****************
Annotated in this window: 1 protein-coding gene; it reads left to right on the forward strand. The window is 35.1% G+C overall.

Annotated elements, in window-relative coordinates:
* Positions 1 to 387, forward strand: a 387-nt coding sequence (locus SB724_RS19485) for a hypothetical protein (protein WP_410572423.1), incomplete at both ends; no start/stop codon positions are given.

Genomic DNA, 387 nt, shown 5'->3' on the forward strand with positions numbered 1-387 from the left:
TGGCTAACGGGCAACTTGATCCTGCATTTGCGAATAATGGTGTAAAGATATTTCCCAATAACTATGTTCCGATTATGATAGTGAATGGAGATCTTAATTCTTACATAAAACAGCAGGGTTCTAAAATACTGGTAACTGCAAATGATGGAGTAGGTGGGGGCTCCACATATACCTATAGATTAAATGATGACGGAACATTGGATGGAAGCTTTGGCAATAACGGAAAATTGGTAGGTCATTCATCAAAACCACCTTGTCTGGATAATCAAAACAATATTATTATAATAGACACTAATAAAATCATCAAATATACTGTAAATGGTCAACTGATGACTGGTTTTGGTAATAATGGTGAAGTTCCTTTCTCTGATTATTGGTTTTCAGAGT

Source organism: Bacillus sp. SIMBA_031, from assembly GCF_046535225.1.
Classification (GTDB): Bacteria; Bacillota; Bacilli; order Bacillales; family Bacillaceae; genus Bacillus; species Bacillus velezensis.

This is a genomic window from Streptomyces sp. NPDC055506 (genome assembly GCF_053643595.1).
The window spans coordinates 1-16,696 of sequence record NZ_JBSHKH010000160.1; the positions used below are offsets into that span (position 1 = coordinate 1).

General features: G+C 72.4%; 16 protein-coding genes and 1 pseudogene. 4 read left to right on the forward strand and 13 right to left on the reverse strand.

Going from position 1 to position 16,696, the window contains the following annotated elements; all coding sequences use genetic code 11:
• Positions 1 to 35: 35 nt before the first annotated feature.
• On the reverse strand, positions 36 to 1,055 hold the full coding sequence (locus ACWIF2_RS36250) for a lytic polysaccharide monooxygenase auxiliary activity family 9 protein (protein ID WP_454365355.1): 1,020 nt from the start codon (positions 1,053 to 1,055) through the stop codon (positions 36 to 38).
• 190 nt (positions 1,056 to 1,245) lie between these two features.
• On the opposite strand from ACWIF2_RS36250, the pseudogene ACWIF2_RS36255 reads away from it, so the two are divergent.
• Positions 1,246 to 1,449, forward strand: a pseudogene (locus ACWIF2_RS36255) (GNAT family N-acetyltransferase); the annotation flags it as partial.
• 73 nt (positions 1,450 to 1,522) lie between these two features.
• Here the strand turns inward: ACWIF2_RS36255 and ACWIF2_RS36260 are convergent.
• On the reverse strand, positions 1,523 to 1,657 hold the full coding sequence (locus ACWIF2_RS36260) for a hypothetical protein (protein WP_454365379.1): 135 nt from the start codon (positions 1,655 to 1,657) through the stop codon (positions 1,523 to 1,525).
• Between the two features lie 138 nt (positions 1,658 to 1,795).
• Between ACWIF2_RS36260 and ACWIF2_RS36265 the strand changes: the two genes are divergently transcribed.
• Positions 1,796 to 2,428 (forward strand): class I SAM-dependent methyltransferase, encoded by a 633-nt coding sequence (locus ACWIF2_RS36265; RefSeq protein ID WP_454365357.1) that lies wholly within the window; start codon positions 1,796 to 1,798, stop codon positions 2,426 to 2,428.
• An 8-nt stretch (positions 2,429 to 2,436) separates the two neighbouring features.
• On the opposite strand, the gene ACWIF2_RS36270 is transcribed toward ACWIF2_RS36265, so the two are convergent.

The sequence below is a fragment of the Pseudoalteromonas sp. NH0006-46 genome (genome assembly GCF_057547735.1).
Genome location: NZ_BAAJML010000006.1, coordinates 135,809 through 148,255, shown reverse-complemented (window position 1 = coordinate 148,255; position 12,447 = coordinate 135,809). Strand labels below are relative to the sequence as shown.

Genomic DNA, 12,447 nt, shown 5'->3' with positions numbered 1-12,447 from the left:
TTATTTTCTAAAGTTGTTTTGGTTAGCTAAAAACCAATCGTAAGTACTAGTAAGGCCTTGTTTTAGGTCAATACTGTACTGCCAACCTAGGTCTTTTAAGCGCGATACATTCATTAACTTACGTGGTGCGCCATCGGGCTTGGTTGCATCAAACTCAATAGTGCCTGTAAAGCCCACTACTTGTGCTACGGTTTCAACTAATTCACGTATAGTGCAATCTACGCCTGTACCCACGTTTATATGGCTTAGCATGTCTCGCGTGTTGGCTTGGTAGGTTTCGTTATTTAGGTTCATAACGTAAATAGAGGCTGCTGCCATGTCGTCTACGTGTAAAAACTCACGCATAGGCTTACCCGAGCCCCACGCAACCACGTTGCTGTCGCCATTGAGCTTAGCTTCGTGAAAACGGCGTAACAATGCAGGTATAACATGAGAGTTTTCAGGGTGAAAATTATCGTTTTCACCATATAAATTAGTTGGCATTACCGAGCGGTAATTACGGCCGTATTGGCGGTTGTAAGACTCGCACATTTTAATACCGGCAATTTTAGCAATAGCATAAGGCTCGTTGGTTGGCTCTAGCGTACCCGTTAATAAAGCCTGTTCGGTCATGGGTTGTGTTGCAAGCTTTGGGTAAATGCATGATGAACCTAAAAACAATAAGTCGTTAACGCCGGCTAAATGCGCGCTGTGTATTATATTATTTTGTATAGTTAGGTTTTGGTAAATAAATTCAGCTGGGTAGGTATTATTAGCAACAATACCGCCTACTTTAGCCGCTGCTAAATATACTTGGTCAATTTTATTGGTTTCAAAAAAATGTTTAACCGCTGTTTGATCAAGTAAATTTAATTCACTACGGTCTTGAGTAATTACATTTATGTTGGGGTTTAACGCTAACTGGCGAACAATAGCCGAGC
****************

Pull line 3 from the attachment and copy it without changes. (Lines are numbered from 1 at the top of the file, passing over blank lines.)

* Positions 1 to 387, forward strand: a 387-nt coding sequence (locus SB724_RS19485) for a hypothetical protein (protein WP_410572423.1), incomplete at both ends; no start/stop codon positions are given.